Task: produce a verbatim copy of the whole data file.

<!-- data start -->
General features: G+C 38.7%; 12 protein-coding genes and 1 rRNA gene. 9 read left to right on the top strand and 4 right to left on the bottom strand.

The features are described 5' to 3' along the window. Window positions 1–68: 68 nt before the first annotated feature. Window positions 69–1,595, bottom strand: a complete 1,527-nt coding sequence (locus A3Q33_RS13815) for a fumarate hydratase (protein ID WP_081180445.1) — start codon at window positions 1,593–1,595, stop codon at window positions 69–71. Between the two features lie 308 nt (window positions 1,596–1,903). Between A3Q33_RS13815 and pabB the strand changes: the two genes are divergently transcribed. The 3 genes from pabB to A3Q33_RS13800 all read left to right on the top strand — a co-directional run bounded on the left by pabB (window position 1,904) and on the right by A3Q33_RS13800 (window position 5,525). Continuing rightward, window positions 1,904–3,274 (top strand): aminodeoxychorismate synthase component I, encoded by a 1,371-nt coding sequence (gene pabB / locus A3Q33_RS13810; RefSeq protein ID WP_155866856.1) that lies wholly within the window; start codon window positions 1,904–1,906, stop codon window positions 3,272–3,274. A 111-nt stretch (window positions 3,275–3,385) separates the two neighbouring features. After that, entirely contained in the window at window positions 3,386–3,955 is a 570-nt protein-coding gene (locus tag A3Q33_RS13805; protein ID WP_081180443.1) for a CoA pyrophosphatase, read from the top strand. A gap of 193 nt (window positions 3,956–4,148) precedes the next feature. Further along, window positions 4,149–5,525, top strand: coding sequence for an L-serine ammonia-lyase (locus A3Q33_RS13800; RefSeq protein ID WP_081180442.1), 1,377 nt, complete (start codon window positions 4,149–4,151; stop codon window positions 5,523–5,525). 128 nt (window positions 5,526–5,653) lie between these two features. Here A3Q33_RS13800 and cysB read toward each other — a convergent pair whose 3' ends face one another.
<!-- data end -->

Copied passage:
General features: G+C 38.7%; 12 protein-coding genes and 1 rRNA gene. 9 read left to right on the top strand and 4 right to left on the bottom strand.

The features are described 5' to 3' along the window. Window positions 1–68: 68 nt before the first annotated feature. Window positions 69–1,595, bottom strand: a complete 1,527-nt coding sequence (locus A3Q33_RS13815) for a fumarate hydratase (protein ID WP_081180445.1) — start codon at window positions 1,593–1,595, stop codon at window positions 69–71. Between the two features lie 308 nt (window positions 1,596–1,903). Between A3Q33_RS13815 and pabB the strand changes: the two genes are divergently transcribed. The 3 genes from pabB to A3Q33_RS13800 all read left to right on the top strand — a co-directional run bounded on the left by pabB (window position 1,904) and on the right by A3Q33_RS13800 (window position 5,525). Continuing rightward, window positions 1,904–3,274 (top strand): aminodeoxychorismate synthase component I, encoded by a 1,371-nt coding sequence (gene pabB / locus A3Q33_RS13810; RefSeq protein ID WP_155866856.1) that lies wholly within the window; start codon window positions 1,904–1,906, stop codon window positions 3,272–3,274. A 111-nt stretch (window positions 3,275–3,385) separates the two neighbouring features. After that, entirely contained in the window at window positions 3,386–3,955 is a 570-nt protein-coding gene (locus tag A3Q33_RS13805; protein ID WP_081180443.1) for a CoA pyrophosphatase, read from the top strand. A gap of 193 nt (window positions 3,956–4,148) precedes the next feature. Further along, window positions 4,149–5,525, top strand: coding sequence for an L-serine ammonia-lyase (locus A3Q33_RS13800; RefSeq protein ID WP_081180442.1), 1,377 nt, complete (start codon window positions 4,149–4,151; stop codon window positions 5,523–5,525). 128 nt (window positions 5,526–5,653) lie between these two features. Here A3Q33_RS13800 and cysB read toward each other — a convergent pair whose 3' ends face one another.